It's A Knockout tournament to raise cash for Children's Heart Unit Fund

Darlington and Stockton Times: FUNDRAISING INSPIRATION: Anabelle Rose Taylor, who died at four months FUNDRAISING INSPIRATION: Anabelle Rose Taylor, who died at four months

A HIGH-ENERGY assault course tournament is being held in Richmond to raise cash for a children’s heart unit – after organisers were inspired by the stories of local children.

Richmondshire Cricket Club is holding an It’s A Knockout event on Sunday, July 6 – using costumes and inflatables from the original BBC television programme.

Cash raised will go to the Children’s Heart Unit Fund at Newcastle’s Freeman Hospital, chosen because of two Richmond families who benefitted from it.

Madeleine Orchard, now four, was born with only one valve and two holes in her heart.

The problems were detected at a 20-week scan and parents Stephen and Gemma were told their daughter would have to be operated on soon after birth – but because she was relatively healthy they were able to wait until she was 16-months-old.

The tournament is also dedicated to the memory of Anabelle Rose Taylor, who was born in December but sadly died in April after being a CHUF patient.

Mrs Orchard said: “It was very scary to find out at our 20-week scan that Madeleine had holes in her heart and just one valve, but after meeting consultants at the Freeman and the CHUF team we were put at ease.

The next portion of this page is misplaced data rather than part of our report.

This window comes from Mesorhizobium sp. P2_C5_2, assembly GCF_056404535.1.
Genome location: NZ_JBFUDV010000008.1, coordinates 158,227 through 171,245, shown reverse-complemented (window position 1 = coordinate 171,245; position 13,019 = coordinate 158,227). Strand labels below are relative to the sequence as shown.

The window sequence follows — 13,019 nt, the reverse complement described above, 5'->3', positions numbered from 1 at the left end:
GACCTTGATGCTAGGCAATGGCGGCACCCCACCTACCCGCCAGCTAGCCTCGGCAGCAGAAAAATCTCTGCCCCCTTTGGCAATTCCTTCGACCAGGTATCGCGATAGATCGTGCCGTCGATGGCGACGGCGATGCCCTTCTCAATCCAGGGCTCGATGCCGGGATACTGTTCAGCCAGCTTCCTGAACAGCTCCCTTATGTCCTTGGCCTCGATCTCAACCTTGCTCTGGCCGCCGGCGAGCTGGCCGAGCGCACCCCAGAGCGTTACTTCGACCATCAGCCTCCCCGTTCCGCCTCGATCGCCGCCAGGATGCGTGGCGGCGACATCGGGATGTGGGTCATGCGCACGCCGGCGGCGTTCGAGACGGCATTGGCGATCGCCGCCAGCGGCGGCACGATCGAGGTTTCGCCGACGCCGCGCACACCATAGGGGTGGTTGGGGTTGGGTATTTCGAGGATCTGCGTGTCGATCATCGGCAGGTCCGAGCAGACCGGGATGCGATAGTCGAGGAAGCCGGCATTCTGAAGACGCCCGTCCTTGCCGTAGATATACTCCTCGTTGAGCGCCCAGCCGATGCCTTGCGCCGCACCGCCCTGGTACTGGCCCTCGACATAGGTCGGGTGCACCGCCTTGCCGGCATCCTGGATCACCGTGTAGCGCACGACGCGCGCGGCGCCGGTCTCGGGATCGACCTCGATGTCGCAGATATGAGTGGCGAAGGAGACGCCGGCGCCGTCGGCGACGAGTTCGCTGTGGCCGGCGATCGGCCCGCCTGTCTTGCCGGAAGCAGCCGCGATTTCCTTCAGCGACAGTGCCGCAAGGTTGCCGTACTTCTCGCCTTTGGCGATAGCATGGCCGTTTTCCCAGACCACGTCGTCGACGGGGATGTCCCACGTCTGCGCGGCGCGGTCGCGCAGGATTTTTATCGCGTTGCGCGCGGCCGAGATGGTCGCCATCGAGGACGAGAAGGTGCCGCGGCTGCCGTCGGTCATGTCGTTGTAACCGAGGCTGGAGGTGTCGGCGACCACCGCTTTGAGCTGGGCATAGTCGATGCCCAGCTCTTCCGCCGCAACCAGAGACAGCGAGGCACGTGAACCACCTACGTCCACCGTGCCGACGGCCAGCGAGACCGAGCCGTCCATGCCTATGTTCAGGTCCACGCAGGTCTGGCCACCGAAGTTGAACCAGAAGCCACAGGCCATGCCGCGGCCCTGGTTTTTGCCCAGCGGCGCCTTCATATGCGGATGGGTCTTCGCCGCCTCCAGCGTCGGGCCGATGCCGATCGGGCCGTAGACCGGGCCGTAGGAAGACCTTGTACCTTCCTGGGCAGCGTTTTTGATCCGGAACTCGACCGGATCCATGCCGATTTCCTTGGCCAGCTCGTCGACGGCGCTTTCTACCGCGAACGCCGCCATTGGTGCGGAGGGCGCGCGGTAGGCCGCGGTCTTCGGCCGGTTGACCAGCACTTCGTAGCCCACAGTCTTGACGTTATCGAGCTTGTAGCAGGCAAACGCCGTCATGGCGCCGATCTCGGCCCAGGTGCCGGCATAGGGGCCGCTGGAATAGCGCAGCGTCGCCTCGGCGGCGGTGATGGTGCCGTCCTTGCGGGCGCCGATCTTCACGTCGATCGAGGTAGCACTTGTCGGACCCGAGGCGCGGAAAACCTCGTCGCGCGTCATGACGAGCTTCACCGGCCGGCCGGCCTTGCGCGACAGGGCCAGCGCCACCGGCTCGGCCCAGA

“And when she was born she was so strong she didn’t need to have the surgery straight away – and when she finally did doctors found another hole they had to repair, but she was out of intensive care within 24 hours, only needed Calpol after 72 hours, and in a week she was home.”

Anabelle’s mum Rebecca Taylor said CHUF is currently fundraising to build a family accommodation unit at the Freeman – something that would have been invaluable to her.

“We didn’t know Anabelle was poorly until after she was born, but when doctors were running tests before she could come home they found she had rare congenital heart disease Shone’s Complex Syndrome," she said.

“This meant she had multiple abnormalities in the left side of her heart and needed major surgeries.”

Tragically Anabelle died after her third surgery but Mrs Taylor said she wanted to fundraise to help CHUF support other families.

“Anabelle touched the lives of many people so it is a comfort to know this event is in her memory and will raise funds for the Freeman Hospital,” she added.

There is still a chance to enter a team for It’s A Knockout – visit www.richmondshirecc.org.uk.

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